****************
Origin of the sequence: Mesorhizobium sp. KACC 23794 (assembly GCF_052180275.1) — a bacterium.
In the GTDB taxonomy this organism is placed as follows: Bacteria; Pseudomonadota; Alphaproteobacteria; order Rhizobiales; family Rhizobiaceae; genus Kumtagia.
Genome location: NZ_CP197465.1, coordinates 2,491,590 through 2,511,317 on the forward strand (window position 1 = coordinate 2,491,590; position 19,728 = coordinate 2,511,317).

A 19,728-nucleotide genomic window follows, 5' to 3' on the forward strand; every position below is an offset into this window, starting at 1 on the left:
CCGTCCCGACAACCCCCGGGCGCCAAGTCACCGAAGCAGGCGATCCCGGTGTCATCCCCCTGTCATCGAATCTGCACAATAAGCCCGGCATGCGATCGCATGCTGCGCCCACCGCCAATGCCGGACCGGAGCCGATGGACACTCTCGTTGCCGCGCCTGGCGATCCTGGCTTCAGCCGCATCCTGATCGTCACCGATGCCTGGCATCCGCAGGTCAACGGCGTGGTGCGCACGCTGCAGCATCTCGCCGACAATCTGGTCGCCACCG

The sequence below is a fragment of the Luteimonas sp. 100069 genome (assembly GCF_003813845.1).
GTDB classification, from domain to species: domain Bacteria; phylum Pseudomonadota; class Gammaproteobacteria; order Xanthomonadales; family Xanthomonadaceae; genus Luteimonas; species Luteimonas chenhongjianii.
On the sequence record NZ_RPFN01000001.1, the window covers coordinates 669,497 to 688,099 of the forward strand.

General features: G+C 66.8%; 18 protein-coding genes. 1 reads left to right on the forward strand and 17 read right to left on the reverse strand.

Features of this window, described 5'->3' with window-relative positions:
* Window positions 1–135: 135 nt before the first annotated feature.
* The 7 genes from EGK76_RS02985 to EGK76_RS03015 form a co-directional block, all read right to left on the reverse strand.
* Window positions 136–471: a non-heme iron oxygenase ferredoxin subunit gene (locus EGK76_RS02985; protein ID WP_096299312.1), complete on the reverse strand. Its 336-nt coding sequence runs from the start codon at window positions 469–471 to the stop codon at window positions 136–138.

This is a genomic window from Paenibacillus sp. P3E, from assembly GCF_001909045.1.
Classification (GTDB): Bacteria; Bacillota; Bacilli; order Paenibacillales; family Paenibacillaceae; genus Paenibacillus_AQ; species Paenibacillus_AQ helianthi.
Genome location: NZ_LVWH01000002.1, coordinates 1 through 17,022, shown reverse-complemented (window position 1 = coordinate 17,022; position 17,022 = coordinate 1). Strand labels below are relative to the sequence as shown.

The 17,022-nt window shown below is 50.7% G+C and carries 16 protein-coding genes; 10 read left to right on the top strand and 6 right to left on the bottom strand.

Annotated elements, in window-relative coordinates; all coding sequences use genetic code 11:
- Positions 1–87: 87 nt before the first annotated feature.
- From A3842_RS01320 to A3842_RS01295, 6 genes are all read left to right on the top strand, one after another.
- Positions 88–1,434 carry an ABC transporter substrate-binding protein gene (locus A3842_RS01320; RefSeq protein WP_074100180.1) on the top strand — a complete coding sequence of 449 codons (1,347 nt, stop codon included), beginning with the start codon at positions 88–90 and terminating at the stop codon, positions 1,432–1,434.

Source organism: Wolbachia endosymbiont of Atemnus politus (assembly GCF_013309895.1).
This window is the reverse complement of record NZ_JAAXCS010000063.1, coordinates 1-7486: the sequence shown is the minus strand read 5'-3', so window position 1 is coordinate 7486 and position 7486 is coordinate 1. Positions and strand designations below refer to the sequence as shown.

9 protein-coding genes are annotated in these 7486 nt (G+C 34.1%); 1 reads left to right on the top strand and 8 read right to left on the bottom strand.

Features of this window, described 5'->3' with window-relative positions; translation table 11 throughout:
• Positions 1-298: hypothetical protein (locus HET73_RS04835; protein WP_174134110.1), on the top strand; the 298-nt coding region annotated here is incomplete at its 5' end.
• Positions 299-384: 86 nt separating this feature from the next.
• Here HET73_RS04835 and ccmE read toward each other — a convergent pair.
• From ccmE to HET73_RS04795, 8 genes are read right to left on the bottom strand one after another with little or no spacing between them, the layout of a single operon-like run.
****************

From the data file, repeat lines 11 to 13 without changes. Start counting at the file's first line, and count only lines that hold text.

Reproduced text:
* Window positions 1–135: 135 nt before the first annotated feature.
* The 7 genes from EGK76_RS02985 to EGK76_RS03015 form a co-directional block, all read right to left on the reverse strand.
* Window positions 136–471: a non-heme iron oxygenase ferredoxin subunit gene (locus EGK76_RS02985; protein ID WP_096299312.1), complete on the reverse strand. Its 336-nt coding sequence runs from the start codon at window positions 469–471 to the stop codon at window positions 136–138.